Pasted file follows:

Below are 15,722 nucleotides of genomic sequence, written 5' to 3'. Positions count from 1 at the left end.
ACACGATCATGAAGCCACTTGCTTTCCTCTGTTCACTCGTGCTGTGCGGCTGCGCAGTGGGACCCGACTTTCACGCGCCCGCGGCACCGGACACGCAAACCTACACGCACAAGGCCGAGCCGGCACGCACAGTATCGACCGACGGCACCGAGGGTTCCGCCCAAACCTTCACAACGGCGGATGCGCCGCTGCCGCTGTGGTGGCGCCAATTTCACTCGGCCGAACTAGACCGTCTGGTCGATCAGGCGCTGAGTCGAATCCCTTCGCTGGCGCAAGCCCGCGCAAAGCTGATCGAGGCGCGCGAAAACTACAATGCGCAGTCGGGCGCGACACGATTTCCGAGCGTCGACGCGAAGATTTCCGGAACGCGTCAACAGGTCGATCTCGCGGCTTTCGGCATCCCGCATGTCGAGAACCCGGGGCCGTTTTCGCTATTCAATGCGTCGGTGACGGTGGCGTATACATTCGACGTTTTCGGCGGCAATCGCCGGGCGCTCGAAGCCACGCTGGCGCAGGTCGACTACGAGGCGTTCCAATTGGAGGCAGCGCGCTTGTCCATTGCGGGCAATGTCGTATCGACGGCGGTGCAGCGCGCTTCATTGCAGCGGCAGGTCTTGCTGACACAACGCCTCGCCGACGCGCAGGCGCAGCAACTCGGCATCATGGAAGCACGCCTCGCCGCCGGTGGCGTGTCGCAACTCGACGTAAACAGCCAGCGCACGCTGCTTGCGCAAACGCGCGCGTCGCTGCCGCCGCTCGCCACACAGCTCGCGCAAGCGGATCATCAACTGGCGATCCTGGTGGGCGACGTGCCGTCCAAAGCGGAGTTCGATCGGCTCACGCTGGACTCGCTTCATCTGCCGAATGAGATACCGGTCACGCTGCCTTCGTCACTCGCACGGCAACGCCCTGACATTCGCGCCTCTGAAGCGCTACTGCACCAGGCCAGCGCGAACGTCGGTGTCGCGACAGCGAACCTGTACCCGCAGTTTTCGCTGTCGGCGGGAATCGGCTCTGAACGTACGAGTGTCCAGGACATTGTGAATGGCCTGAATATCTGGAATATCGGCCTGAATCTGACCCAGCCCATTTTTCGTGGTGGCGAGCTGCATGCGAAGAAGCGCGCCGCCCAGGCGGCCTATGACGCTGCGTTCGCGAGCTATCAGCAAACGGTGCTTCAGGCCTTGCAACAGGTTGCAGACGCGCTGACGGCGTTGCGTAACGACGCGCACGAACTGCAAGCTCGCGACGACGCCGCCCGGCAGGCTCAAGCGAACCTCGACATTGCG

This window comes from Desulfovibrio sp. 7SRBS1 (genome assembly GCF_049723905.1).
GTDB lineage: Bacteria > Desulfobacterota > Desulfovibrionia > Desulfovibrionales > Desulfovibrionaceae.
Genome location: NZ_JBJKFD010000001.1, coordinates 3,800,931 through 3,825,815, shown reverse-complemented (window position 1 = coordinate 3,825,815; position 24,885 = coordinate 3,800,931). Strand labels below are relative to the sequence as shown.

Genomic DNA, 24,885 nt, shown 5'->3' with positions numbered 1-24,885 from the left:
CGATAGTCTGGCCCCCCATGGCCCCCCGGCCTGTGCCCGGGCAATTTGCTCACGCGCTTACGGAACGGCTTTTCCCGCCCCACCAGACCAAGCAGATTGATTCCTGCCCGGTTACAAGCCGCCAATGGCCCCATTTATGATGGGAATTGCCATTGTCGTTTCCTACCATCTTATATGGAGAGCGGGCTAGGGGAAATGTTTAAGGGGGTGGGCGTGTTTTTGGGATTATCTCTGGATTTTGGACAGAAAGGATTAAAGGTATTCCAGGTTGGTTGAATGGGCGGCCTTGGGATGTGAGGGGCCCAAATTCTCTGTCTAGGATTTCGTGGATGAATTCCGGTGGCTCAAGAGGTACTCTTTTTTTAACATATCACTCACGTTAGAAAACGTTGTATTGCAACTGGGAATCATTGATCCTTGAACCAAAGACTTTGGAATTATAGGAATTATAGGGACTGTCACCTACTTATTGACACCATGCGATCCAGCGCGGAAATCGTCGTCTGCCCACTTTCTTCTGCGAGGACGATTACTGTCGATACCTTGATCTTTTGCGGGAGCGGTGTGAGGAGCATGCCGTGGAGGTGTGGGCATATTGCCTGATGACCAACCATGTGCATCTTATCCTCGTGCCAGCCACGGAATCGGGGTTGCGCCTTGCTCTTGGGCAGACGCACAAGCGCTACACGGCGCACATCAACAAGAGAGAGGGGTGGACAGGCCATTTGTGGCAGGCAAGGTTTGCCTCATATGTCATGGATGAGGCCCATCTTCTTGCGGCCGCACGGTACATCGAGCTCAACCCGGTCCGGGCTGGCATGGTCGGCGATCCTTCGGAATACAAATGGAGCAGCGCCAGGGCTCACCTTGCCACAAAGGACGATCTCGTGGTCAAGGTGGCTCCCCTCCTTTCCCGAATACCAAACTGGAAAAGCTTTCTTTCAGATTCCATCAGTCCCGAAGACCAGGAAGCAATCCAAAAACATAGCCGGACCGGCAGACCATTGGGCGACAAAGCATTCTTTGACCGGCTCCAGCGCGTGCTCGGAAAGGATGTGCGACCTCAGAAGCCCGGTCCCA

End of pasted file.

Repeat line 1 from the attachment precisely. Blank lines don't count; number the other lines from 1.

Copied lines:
Below are 15,722 nucleotides of genomic sequence, written 5' to 3'. Positions count from 1 at the left end.